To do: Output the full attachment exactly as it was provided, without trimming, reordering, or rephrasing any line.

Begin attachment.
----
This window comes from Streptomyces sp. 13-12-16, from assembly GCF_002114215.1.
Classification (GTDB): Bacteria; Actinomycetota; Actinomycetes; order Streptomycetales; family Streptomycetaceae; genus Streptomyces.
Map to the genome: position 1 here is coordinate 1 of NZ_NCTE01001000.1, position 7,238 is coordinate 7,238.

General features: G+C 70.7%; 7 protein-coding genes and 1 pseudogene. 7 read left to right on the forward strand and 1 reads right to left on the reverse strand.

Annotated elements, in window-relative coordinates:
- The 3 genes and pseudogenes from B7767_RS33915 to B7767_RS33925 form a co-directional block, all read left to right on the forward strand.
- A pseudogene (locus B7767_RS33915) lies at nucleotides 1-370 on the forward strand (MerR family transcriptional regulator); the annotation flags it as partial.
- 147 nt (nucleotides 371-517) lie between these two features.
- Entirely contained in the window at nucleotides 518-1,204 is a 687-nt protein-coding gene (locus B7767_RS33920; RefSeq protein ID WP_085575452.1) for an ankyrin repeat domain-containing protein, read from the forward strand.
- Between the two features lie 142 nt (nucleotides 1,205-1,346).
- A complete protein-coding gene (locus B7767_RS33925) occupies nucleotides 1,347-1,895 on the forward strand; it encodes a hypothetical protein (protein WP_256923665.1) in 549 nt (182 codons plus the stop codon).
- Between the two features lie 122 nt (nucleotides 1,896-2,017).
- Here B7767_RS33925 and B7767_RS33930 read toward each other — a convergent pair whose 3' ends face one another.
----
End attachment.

This window comes from Streptomyces sp. 13-12-16, from assembly GCF_002114215.1.
Classification (GTDB): Bacteria; Actinomycetota; Actinomycetes; order Streptomycetales; family Streptomycetaceae; genus Streptomyces.
Map to the genome: position 1 here is coordinate 1 of NZ_NCTE01001000.1, position 7,238 is coordinate 7,238.

General features: G+C 70.7%; 7 protein-coding genes and 1 pseudogene. 7 read left to right on the forward strand and 1 reads right to left on the reverse strand.

Annotated elements, in window-relative coordinates:
- The 3 genes and pseudogenes from B7767_RS33915 to B7767_RS33925 form a co-directional block, all read left to right on the forward strand.
- A pseudogene (locus B7767_RS33915) lies at nucleotides 1-370 on the forward strand (MerR family transcriptional regulator); the annotation flags it as partial.
- 147 nt (nucleotides 371-517) lie between these two features.
- Entirely contained in the window at nucleotides 518-1,204 is a 687-nt protein-coding gene (locus B7767_RS33920; RefSeq protein ID WP_085575452.1) for an ankyrin repeat domain-containing protein, read from the forward strand.
- Between the two features lie 142 nt (nucleotides 1,205-1,346).
- A complete protein-coding gene (locus B7767_RS33925) occupies nucleotides 1,347-1,895 on the forward strand; it encodes a hypothetical protein (protein WP_256923665.1) in 549 nt (182 codons plus the stop codon).
- Between the two features lie 122 nt (nucleotides 1,896-2,017).
- Here B7767_RS33925 and B7767_RS33930 read toward each other — a convergent pair whose 3' ends face one another.